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P-65 Project ECHO™: programme management of a disruptive innovation – project managers’ perspective
  1. Tracey McTernaghan1 and
  2. Hazel Webb2
  1. 1Hospice UK, Belfast, UK
  2. 2Hospice UK, London, UK


Background Project ECHO™ (Extension for Community Healthcare Outcomes) is a tele-mentoring programme that uses video-conferencing technology to share evidence-based knowledge, best practice and education by using case-based learning. Hospice UK’s strategic plan is to extend the reach of hospice care (Hospice UK, 2017), with the Project ECHO™ model being identified as vehicle of innovation and a methodology to achieve this. Engagement with hospices throughout the United Kingdom commenced in 2017 and by April 2018, Hospice UK delivered its first three-day training programme ‘Immersion Training’ to two hospices. As of June 2019 a further 15 hospices have completed this training programme in either London or Belfast.

The Hospice UK Project Managers for the Project ECHO™ programme, based in London and Belfast, support the operational delivery of the training programme. With additional organisational support from a Programme Management working group, consisting of clinical, finance, ICT, governance, communication and fundraising staff.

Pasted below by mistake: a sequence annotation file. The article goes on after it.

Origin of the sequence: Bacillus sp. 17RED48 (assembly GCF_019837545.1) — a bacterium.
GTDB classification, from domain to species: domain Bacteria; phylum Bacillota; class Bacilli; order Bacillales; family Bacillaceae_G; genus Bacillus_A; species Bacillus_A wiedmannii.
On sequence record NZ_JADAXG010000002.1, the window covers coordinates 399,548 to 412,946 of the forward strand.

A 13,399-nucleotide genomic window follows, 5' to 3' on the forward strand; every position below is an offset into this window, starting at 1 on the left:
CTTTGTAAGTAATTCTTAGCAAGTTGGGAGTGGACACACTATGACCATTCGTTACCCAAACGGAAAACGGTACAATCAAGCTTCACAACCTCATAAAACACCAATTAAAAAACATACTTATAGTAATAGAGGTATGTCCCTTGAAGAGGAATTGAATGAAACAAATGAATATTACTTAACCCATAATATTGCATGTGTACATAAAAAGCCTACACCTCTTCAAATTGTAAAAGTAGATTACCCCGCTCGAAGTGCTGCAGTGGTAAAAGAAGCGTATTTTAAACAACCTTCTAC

Aim To examine the experiences and tools used by the Project Managers to deliver the Hospice UK Project ECHO™ Programme.

Method The Project Managers developed and implemented the following successful tools: Project plan; pre-training support tools/guidelines which hospices use to establish ‘readiness’ to commit to training; operation/programme management guidelines; stakeholder analysis; issue log; fortnightly operational meetings (to map activity against key milestones).

Results The Project Managers have established successes and challenges:

  • Success: staff appointed whose sole focus is to manage the Project ECHO™ programme. Engagement with hospices who have thoroughly analysed the ‘strategic fit’ of Project ECHO™ by using the pre–training support tools/guidelines;

  • Challenges: recommended key personnel to include, a champion, a facilitator, an admin/co–ordinator and IT support, who do not attend training.

Conclusions The Hospice UK Project ECHO™ continues to develop its programme management tools to meet the demands of its customers.

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